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Mar 7, 2010

Let 1000 mushrooms sprout

As incompetent hypermoderation and other difficulties such as security breaches and Google advertising display policies at PrADs (which even led to the opening of the Ukrainian office being linked to mail order brides) have continued to put the squeeze on the translator community, sites for peer support and professional exchange among translators have been sprouting like mushrooms after a warm summer rain. It is interesting to note that unlike other translator sites which have been around a while (such as Aquarius, Translators Café and Go Translators), these new sites place little or no emphasis on project opportunities which for many too often mean a race to the bottom on rates. (Personally, I see this differently, but that is a common perception. I find the recent call for a ProZ boycott because of the fact that some are unhappy with posters suggesting rates to be more than a little ludicrous. If I don't like a rate, I'm not shy about proposing a better one. I will admit, however, that when someone asks for my "best rate" and I respond with € 2.50 per line there might be a fundamental failure to communicate somewhere.)

I've mentioned one of these sites already: Watercooler, which is organized by Andrew Bell in Australia. The rate at which this site has been growing is phenomenal, and I've really enjoyed the developments at that site in recent months. Discussions are uncensored but respectful and there is a great community of experienced colleagues there. The Watercooler is not indexed by search engines, and it includes a personal blog feature where the scope of readership can be set by the poster. The site uses Ning as its basis.

Stridonium is another very interesting private site. It's a rather quiet paid site (somewhere between 50 and 100 members at present) with an interesting twist on terminology. I joined about a month ago and am not yet fully familiar with the environment; what attracts me most to it is the caliber of the people there and the fact that it is completely cut off from the search engines.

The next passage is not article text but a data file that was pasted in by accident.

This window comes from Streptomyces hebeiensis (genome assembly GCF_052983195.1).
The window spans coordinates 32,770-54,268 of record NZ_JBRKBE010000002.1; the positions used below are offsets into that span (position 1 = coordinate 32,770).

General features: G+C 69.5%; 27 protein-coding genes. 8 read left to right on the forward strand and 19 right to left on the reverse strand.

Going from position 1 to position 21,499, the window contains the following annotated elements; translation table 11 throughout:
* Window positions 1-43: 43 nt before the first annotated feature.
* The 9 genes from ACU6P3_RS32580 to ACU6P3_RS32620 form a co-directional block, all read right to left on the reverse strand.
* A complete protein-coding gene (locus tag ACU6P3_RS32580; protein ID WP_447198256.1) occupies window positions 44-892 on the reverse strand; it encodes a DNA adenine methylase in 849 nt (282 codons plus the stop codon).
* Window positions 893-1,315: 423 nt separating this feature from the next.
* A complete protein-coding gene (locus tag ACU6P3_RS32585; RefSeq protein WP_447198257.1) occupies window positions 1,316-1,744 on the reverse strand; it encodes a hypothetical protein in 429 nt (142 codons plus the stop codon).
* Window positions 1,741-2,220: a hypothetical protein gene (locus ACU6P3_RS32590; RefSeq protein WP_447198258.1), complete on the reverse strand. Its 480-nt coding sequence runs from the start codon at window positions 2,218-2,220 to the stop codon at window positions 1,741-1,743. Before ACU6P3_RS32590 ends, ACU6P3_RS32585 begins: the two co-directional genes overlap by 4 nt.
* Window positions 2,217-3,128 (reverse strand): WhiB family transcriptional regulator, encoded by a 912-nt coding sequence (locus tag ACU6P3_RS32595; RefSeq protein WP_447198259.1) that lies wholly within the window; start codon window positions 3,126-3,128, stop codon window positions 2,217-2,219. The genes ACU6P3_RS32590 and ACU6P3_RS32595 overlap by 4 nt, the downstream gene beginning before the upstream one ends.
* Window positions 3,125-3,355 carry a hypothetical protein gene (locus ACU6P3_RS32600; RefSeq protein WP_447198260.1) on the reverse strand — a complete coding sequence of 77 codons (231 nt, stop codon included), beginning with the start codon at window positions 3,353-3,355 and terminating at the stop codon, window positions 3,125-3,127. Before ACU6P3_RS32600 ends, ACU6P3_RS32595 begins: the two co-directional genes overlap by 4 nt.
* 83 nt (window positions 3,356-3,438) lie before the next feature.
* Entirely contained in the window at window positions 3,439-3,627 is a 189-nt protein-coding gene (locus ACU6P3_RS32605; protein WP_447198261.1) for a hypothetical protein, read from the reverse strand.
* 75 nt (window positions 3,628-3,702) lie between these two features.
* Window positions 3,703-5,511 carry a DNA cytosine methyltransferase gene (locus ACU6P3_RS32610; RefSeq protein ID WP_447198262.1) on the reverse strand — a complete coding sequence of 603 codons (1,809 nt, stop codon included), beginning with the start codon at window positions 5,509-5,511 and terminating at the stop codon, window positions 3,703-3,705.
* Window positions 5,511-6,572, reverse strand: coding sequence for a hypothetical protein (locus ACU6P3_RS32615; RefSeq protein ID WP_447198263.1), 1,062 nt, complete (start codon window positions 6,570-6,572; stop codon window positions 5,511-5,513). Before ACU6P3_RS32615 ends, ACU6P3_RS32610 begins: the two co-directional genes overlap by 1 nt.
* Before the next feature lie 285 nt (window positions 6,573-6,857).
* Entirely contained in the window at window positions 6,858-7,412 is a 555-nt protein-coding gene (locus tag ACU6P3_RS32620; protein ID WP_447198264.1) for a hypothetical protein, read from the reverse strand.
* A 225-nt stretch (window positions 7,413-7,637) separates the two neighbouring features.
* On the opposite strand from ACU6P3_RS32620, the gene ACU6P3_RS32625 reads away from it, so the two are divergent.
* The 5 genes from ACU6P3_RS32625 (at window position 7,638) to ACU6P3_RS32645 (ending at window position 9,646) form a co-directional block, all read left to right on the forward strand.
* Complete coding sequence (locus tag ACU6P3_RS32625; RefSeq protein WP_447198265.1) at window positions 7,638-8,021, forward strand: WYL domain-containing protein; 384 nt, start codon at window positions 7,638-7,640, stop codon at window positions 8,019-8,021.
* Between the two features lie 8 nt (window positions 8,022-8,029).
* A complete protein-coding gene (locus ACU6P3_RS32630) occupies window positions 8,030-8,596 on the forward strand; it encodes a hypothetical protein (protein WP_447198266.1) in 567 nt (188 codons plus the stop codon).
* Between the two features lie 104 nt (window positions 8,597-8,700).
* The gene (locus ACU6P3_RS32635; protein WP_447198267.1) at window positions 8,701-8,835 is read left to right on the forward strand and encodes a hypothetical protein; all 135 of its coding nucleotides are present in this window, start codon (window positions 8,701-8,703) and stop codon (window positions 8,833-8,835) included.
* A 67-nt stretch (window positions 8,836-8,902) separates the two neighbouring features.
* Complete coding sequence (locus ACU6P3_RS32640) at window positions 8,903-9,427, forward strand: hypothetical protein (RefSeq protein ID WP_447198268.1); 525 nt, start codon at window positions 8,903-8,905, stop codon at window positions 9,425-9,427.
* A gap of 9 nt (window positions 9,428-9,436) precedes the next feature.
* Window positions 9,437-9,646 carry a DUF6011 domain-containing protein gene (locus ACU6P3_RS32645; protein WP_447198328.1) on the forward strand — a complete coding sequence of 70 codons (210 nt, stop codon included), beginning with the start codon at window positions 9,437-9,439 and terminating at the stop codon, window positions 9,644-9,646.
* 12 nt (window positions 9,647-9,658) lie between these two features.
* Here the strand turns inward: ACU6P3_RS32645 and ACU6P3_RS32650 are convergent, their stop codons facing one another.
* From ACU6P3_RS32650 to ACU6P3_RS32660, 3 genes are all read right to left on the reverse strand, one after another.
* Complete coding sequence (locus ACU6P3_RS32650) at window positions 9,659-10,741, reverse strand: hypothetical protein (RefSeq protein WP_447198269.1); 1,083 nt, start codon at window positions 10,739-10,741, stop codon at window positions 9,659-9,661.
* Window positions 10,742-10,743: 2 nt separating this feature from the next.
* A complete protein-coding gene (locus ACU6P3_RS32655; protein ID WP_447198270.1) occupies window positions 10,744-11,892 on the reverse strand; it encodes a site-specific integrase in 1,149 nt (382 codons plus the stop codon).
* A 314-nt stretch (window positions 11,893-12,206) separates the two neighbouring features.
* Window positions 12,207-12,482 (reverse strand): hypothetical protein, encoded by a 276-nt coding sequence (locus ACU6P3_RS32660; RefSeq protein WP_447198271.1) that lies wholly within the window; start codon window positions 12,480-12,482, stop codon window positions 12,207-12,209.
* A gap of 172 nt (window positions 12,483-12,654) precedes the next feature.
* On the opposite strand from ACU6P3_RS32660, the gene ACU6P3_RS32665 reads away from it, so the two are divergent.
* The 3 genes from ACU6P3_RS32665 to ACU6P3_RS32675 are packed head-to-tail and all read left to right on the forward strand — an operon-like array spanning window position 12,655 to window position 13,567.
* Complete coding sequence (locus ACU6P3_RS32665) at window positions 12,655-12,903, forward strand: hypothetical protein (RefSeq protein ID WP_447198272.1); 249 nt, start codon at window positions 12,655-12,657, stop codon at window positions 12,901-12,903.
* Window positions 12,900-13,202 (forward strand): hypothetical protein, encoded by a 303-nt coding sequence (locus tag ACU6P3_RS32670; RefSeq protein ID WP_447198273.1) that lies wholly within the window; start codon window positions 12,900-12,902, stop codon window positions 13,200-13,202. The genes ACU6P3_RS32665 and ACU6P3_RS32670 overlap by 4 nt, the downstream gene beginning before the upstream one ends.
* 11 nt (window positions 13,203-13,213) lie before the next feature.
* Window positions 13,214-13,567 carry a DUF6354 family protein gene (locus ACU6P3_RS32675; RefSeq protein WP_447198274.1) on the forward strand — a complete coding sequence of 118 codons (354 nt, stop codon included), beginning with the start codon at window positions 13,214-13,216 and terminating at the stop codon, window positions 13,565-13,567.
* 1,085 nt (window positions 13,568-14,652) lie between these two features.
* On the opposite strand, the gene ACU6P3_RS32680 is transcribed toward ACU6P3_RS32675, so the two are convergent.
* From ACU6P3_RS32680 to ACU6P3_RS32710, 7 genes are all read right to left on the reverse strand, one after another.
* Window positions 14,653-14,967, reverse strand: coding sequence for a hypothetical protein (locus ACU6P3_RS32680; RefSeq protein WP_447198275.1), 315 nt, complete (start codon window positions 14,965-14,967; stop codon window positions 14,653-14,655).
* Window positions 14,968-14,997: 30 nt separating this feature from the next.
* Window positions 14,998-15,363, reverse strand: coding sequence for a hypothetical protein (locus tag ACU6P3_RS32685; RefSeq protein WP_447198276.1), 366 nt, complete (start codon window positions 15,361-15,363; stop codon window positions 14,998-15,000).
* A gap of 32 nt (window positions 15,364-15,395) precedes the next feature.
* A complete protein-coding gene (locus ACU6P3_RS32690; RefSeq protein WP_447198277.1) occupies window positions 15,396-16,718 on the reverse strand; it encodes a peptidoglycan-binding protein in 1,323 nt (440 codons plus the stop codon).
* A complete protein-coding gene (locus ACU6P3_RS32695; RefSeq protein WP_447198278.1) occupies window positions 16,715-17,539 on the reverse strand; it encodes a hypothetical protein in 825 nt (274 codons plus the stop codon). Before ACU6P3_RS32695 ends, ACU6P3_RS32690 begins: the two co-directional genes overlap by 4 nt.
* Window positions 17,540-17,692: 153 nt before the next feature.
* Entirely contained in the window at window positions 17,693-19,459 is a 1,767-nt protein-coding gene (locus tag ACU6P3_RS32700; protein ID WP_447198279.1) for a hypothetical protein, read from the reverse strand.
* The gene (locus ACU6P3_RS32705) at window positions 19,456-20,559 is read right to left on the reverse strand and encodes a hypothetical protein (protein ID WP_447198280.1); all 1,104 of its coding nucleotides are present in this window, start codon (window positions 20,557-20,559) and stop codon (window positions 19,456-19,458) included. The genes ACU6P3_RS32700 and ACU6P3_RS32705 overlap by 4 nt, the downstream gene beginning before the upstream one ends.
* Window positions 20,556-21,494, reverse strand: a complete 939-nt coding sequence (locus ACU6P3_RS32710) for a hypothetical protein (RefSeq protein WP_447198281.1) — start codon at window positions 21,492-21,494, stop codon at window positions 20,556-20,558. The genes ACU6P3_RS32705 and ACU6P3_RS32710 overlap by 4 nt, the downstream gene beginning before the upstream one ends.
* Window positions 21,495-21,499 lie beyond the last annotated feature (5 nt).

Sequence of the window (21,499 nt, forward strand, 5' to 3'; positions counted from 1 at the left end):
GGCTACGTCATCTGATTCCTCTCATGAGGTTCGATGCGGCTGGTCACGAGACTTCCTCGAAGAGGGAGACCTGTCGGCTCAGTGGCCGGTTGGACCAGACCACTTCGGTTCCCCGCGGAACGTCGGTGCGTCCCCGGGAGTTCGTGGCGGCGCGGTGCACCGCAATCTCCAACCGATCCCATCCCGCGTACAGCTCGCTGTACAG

Then there's the new L10NCafé for the localization crowd. My eyes tend to glaze over when numbers and letters get mixed up without spaces in the same block of text, but if you're into that, it's there. Given some of the people involved with this new site I think it will develop in an interesting direction.

Last but not least in the list of recent social network sites for translators is Langmates.com, launched four days ago by AIT after a brief beta period. It seems to be picking up members at a rapid pace. While I'm sure that there is some commercial interest linked to the launch, I don't see that as a bad thing; I like the beginnings I see. The company makes a nice range of affordable tools for various important tasks that translators face. Although our two-person office has outgrown Translation Office 3000 (because we need online access for two or three persons), I still think it's probably the best all-round, affordable solution for project management, customer records, billing and business analysis for freelancers who don't outsource. So I like the company and I like what they have started with the new network.

There are also good networks for translators that have started recently in South America and probably elsewhere; I'm not yet personally familiar with any of these, so I hope those who are can share some information for others in the comments. In my own part of the world, the BDÜ launched a members-only site that has developed into a very good platform for information exchange over the past few years. The ITI and ATA and others also have good private sites for members.

All of these different forums and portals take rather different approaches which may match the needs of different individuals to very different degrees. And that's a good thing. Translation is a very individual, personal business, and while most of us share particular concerns, there really is no single set of tools or one environment that will meet the needs of everyone. As much as some colleagues like to throw stones at ProZ (and I'll include myself there on the right occasions), it's a platform that helped me a lot in the past and continues to help many others today. Ditto for some of the other "job sites" I mentioned. But there's a lot more, different and often better value out there for those who are ready for it.

1 comment:

  1. Hello Kevin,

    I can give some information about valuable initiatives from South America; Argentina more specifically.

    The forum N. de T. (www.ndet.org/foro) was founded by Aurora Humarán at the beginning of 2007. This non commercial forum is mainly in Spanish, but you can also use other languages (English, French, German, Chinese…). Registration is free and you can find translators and interpreters from all over the world.

    Another very important and quite recent initiative was the creation of the IAPTI (International Association of Professional Translators and Interpreters, www.aipti.org) in September 2009. This association aims to promoting ethical practices in our careers and is open to all professional translators and interpreters who wish to join it at a worldwide level (I live in Europe and I have joined in, as I am convinced that we need a strong international association). Like the BDÜ, IAPTI offers a members-only forum.

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